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Blueberries to lower risk of tooth decay

The Oral Health Foundation claims that blueberries (and cranberries) seem ‘especially good for oral health’. Dentists have urged manufacturers of mouthwash and toothpastes to start using the blueberries in their products.

It comes after scientists found the berries can reduce the risk of tooth decay by lowering the activity of bacteria in the mouth. Fruits such as these are a rich source of polyphenols which are antioxidants, already known to protect against free radicals in the body.

Dr Nigel Carter, chief executive of the OHF, is now calling for the dark berries to become an ingredient in dental products such as mouthwash.  He said the ‘polyphenols stick around in our saliva and will continue to help our mouth, even after we’ve swallowed them’.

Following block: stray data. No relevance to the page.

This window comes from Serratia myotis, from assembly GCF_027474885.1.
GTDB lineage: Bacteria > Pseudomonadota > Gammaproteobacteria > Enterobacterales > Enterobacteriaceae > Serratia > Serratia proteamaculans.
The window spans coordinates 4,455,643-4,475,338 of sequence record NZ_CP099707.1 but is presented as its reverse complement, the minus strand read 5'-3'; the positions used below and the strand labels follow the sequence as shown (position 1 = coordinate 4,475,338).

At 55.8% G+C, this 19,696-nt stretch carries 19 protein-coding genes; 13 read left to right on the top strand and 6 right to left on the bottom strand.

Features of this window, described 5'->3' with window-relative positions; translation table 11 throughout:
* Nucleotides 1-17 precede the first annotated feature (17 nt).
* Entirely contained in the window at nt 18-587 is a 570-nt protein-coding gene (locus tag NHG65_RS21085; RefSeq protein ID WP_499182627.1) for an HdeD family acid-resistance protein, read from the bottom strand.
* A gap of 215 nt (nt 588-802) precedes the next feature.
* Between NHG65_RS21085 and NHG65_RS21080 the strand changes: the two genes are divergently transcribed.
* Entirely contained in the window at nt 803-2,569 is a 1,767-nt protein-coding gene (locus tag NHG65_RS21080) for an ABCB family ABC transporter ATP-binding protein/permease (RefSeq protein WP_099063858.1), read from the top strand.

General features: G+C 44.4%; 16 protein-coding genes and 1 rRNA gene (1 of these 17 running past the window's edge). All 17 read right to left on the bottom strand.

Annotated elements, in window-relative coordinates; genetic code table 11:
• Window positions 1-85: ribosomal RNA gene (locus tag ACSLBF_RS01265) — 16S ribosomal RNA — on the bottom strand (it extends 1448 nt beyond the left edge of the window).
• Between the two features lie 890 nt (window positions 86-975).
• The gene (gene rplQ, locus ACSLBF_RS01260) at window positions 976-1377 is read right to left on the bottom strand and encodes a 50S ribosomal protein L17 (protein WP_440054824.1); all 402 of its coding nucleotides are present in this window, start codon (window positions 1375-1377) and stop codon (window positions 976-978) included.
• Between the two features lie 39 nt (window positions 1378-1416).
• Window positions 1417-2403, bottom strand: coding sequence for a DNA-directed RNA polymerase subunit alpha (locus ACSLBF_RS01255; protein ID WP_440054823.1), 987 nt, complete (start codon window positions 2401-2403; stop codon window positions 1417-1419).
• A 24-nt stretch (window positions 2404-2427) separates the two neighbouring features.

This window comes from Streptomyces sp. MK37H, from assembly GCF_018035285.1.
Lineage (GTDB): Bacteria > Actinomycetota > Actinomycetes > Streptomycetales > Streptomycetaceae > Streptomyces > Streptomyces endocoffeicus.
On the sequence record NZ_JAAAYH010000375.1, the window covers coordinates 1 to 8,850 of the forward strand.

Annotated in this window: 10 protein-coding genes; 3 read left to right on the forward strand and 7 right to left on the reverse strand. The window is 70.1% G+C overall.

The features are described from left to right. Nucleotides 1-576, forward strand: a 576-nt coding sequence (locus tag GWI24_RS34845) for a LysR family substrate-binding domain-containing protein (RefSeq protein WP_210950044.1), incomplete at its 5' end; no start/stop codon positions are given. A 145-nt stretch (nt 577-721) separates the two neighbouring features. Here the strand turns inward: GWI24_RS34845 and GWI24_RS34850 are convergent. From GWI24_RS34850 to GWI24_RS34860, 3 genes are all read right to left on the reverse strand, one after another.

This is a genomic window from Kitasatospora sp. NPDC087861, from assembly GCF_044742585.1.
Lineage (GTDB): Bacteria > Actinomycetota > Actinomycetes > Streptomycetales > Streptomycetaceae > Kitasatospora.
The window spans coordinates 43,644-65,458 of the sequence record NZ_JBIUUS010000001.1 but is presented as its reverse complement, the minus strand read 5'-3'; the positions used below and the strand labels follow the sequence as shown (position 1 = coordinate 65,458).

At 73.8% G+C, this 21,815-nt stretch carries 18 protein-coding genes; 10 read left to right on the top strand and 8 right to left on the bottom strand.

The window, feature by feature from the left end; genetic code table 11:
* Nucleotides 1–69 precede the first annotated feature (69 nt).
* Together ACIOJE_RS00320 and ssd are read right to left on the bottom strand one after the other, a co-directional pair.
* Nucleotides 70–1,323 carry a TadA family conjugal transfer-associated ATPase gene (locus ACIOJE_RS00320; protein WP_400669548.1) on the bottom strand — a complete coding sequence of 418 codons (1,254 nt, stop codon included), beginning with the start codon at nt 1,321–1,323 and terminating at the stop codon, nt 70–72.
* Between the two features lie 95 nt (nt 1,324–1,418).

Carter added: ‘What is especially exciting is these natural extracts are completely sugar-free. This means they can be added to oral care products in several ways. They can dissolve in water so can be used to create healthy drinks, as well as to reformulate unhealthy drinks packed full of sugar.’

Researchers at the University of Queensland tested extracts of cranberry, blueberry and strawberry on mouth bacteria. They found significant reductions with cranberries and blueberries, according to the results in the journal Oral Sciences.

According to an article on en.brinkwire.com, blueberries had the fastest growing sales of any food product in supermarkets in the UK in 2018, with Brits spending an extra £100 million on popular berries.


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